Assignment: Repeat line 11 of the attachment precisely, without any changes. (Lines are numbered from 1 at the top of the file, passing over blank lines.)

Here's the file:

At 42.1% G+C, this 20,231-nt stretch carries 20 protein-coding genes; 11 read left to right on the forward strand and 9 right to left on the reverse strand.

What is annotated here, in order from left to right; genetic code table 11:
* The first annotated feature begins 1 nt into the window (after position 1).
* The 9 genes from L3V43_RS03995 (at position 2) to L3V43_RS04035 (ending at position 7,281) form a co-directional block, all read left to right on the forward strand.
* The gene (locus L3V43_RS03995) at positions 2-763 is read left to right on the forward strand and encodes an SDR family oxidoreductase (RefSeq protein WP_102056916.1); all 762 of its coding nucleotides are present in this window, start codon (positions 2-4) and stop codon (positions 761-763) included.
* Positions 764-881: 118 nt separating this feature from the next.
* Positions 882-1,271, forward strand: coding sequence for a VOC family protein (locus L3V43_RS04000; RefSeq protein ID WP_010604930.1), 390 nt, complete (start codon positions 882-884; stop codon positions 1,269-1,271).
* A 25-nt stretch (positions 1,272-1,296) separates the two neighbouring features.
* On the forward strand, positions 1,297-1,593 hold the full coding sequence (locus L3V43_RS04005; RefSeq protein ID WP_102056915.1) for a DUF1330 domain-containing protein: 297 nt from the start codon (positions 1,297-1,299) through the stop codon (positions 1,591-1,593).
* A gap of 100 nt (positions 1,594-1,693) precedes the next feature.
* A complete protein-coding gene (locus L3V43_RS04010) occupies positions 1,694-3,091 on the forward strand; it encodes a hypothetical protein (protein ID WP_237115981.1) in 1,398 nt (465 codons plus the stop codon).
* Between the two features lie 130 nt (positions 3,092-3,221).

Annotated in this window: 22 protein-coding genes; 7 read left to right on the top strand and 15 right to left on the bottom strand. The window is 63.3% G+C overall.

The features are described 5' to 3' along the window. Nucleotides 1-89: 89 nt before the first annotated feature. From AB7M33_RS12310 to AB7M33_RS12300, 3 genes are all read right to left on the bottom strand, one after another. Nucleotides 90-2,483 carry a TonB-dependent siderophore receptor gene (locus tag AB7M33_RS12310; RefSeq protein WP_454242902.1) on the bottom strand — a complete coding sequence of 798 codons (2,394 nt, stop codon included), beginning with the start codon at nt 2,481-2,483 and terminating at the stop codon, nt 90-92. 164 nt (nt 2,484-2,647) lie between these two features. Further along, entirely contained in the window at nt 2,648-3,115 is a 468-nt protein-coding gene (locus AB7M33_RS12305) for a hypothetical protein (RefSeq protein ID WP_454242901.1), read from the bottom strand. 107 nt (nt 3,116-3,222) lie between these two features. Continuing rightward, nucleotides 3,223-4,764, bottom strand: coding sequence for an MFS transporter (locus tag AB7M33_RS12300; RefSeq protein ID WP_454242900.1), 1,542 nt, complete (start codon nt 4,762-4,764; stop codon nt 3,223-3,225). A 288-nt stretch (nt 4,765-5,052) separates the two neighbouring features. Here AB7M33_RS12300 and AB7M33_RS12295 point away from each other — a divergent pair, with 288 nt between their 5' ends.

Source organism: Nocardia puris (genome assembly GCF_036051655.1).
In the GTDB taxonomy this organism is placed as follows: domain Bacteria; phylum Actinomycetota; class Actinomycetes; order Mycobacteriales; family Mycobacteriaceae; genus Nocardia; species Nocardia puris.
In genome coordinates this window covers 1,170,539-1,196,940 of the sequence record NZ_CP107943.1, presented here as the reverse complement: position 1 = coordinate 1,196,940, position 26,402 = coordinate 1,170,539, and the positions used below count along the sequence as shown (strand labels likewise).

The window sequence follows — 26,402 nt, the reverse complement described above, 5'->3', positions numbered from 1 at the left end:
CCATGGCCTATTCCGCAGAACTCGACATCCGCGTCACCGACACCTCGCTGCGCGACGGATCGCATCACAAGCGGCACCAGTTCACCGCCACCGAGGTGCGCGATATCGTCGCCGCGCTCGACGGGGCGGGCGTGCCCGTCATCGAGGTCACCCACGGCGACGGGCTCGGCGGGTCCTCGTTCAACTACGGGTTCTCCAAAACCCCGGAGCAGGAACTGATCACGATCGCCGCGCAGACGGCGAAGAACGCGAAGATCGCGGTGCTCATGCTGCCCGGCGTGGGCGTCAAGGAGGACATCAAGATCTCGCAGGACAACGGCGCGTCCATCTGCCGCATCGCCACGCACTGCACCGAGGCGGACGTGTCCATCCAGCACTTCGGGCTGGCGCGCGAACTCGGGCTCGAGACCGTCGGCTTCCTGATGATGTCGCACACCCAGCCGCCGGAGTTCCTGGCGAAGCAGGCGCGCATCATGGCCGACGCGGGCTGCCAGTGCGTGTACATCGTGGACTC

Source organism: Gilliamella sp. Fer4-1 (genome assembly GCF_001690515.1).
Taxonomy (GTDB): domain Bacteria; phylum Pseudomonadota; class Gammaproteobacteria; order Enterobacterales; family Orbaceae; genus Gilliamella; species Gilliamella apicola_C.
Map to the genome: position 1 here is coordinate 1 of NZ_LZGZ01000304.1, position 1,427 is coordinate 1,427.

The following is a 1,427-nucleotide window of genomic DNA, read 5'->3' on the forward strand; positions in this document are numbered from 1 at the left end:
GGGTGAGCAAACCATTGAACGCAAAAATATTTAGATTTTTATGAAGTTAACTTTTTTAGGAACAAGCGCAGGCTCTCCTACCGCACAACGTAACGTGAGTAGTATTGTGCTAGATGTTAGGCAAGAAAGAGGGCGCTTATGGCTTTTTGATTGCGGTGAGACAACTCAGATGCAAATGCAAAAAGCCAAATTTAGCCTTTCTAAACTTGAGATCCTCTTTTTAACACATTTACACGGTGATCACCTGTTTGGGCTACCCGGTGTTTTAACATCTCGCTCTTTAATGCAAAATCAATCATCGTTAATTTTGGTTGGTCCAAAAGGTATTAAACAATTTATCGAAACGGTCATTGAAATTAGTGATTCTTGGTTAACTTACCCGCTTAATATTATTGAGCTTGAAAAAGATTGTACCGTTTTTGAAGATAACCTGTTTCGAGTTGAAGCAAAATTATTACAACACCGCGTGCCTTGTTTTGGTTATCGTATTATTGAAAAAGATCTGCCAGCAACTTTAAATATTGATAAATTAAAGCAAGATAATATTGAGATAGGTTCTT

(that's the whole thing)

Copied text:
* A complete protein-coding gene (locus L3V43_RS04010) occupies positions 1,694-3,091 on the forward strand; it encodes a hypothetical protein (protein ID WP_237115981.1) in 1,398 nt (465 codons plus the stop codon).